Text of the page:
Higher death rate causes inheritance tax to rise to over £5 billion
Inheritance tax has risen back to £5.3 billion in 2020-21, close to its peak in 2018/19 of £5.4 billion which is most likely to be because of the higher death rate.
However, it fell back in the intervening year because of the rise in the residence nil rate band, and possibly because people had rushed through probate the previous year over concerns about higher probate fees on the way.
Inheritance tax has received plenty of negative media press with tax being described as ‘complex and confusing’ and in need of a complete overhaul. Executors and administrators need to understand the importance of this tax regime and the implications and impact it could have when dealing with someone’s estate who has passed away.
Covid-19 has picked the pockets of the taxman in other areas with tax falling for the first time since the financial crisis of 2008-2010.
In 2020/21 tax receipts were down 7.8% or £49.1 billion from a year earlier to £584.3 billion. Income tax and capital gains tax rose far slower than expected, while VAT, stamp duty and fuel duty all fell. Alcohol duty and inheritance tax bucked the trend.
Stamp duty dropped for the third year running, partly as a result of first-time-buyers’ relief. However, it peaked at the end of the year: March saw record stamp duty – the highest monthly receipts since the tax was introduced in 2003, as people rushed for the original stamp duty holiday deadline.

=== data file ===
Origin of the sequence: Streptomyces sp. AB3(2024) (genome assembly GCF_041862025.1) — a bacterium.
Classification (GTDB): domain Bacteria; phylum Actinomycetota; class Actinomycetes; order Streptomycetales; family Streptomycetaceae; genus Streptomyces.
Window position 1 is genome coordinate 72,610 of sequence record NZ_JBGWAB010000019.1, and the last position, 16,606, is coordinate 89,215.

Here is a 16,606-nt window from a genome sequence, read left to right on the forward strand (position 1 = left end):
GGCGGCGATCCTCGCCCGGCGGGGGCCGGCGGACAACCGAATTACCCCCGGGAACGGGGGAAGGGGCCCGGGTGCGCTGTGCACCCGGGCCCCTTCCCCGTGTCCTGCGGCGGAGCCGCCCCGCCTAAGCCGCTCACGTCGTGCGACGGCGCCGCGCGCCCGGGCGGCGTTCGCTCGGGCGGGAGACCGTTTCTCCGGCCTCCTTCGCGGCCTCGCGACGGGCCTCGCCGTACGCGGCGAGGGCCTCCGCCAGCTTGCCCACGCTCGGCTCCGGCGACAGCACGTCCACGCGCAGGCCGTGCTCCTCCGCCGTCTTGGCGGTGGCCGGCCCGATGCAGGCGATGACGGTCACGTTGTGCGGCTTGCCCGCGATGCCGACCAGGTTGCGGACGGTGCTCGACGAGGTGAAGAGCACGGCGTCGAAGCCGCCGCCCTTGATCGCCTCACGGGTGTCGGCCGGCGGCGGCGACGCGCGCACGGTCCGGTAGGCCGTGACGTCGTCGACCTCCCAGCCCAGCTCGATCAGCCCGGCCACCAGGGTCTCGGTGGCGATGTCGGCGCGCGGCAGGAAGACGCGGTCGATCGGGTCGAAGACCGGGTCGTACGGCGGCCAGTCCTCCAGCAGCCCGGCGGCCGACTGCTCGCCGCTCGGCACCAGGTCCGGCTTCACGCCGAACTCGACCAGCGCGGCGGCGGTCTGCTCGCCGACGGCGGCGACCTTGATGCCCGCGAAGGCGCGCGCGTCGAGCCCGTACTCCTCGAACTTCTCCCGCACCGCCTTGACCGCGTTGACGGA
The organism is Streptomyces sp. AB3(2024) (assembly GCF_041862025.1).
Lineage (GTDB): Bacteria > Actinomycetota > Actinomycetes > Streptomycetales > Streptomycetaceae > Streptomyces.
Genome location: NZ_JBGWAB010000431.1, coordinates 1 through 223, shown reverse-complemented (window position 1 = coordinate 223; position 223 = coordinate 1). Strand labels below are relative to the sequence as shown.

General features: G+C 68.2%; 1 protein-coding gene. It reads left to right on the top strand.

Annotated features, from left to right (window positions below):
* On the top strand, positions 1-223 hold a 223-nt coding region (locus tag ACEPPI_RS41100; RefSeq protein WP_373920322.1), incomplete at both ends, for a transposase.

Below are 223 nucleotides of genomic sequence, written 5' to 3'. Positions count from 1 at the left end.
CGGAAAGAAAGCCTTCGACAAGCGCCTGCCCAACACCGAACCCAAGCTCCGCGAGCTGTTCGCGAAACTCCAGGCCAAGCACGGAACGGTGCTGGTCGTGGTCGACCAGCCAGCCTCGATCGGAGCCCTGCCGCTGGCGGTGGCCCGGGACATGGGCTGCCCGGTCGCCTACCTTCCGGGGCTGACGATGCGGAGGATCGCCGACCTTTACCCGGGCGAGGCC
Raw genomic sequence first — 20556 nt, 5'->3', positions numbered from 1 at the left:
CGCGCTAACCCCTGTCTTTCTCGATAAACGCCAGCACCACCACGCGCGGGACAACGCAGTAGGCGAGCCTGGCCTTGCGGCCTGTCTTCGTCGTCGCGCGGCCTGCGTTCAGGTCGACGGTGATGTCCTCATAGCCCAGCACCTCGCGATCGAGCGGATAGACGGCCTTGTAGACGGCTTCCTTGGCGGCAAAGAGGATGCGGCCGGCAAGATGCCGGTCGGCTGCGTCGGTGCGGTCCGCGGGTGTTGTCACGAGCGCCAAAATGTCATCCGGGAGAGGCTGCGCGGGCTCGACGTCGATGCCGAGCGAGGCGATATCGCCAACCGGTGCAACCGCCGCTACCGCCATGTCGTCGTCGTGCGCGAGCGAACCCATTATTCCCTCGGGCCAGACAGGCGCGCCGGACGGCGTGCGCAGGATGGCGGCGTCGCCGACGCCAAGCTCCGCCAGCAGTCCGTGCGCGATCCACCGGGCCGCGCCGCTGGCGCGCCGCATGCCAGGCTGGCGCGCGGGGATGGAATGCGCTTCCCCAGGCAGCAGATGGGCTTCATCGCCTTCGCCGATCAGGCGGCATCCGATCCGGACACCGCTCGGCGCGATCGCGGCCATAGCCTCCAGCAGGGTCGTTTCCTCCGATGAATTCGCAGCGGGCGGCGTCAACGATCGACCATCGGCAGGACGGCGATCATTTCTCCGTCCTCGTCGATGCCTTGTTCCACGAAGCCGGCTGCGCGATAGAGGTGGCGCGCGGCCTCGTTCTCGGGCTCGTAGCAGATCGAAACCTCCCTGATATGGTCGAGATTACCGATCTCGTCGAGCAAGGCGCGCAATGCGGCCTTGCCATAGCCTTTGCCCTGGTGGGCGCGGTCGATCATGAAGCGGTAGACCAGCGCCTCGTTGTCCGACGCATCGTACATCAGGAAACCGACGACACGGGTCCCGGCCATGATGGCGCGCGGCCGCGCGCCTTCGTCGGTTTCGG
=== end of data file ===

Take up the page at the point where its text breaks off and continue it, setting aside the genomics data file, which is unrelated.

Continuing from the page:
HMRC has released tax collection statistics for March and for the 2020/21 tax year here.
Talking about the statistics, Sarah Coles, Personal Finance Analyst, Hargreaves Lansdown said:
“………With the economy closed for business for large chunks of the year, and tax breaks being hurried through by the Chancellor to help get the country back on its feet, the Treasury took almost £50 billion less in tax.
“Job losses, lower wages and furlough meant income taxes fell, while less spending overall squashed VAT, and travel restrictions killed fuel duty and air passenger duty.
“Stamp duty had a rollercoaster ride, slumping to a real low when the housing market closed during the first lockdown, and then soaring to a record high as people rushed purchases to get in ahead of the stamp duty holiday deadline. Overall, however, it was down.
“A few taxes defied the trend. Our commitment to wine o’clock and the gin trend kept alcohol duty up, despite a fall in the consumption of pub pints. And the higher number of deaths during the year meant more estates paying inheritance tax.
“But while people who were able to spend less during the crisis will have felt the benefit of lower taxes on spending, we’re all likely to feel the impact of the flip side of this particular coin.
“The Treasury is reeling from the lower tax take at a time of record spending. It means that once the worst economic effects of the crisis have passed, the government will be keen to fill its coffers again, and the threat of higher taxes and lower spending is looming ever-larger.
It pays to stay one step ahead of whatever tax pain the government has planned, and think about protecting yourself from paying over-the-odds. If you haven’t already taken advantage of this year’s ISA allowance, and considered making the most of your annual pension contributions, it’s worth doing so while you still can.”